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  • Print publication year: 2019
  • Online publication date: November 2019

2 - Analyticity

from Section One - Language, Mind, Epistemology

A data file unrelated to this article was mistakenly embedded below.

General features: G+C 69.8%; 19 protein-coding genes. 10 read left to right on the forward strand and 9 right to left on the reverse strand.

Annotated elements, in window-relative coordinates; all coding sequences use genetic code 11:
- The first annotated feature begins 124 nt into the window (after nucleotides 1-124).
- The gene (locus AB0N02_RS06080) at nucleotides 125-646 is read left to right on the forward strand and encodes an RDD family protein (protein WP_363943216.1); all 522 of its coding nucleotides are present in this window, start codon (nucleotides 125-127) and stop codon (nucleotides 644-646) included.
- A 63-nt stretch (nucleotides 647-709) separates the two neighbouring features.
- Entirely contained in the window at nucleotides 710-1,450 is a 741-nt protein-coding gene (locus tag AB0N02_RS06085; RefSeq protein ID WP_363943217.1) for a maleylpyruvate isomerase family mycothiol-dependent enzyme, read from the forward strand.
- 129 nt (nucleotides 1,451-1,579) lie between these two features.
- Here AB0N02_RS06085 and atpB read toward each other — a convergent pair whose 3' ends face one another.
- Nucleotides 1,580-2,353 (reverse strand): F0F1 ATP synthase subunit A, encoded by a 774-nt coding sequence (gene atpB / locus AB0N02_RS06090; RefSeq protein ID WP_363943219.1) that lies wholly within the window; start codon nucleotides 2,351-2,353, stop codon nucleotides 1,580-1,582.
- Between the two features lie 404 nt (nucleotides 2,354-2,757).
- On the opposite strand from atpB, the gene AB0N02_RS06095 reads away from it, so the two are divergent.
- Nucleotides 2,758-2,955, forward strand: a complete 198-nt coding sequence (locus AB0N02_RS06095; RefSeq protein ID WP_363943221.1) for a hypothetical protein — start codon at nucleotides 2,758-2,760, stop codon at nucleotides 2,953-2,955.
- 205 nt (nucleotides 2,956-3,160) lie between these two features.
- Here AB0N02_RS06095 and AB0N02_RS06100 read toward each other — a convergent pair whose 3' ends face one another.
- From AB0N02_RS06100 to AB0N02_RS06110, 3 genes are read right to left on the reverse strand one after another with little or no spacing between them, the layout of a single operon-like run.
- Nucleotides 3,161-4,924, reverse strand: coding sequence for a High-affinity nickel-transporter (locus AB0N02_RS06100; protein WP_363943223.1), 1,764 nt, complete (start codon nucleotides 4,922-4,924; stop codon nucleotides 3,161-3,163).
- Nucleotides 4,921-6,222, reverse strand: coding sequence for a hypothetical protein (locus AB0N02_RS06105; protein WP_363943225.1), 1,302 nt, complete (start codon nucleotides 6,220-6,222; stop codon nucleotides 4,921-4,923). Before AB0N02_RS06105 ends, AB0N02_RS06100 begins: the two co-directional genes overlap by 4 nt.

W. V. Quine’s criticisms of Rudolf Carnap’s efforts to draw a boundary between analytic and synthetic sentences shook mid-twentieth-century Anglo-American philosophy to its foundations, leaving logical empiricism in ruins and sparking the development of radically new ways of theorizing that continue to shape philosophy today. Despite decades of discussion, however, neither Carnap’s analytic–synthetic distinction nor Quine’s criticisms of it are well understood. My central goals here are to summarize and clarify them, evaluate influential objections to Quine’s criticisms, survey related work on analyticity and apriority by Hilary Putnam, Saul Kripke, David Chalmers, Paul Boghossian, and Gillian Russell, among others, and briefly discuss whether meaning is determinate in ways that recent explications of analyticity require.

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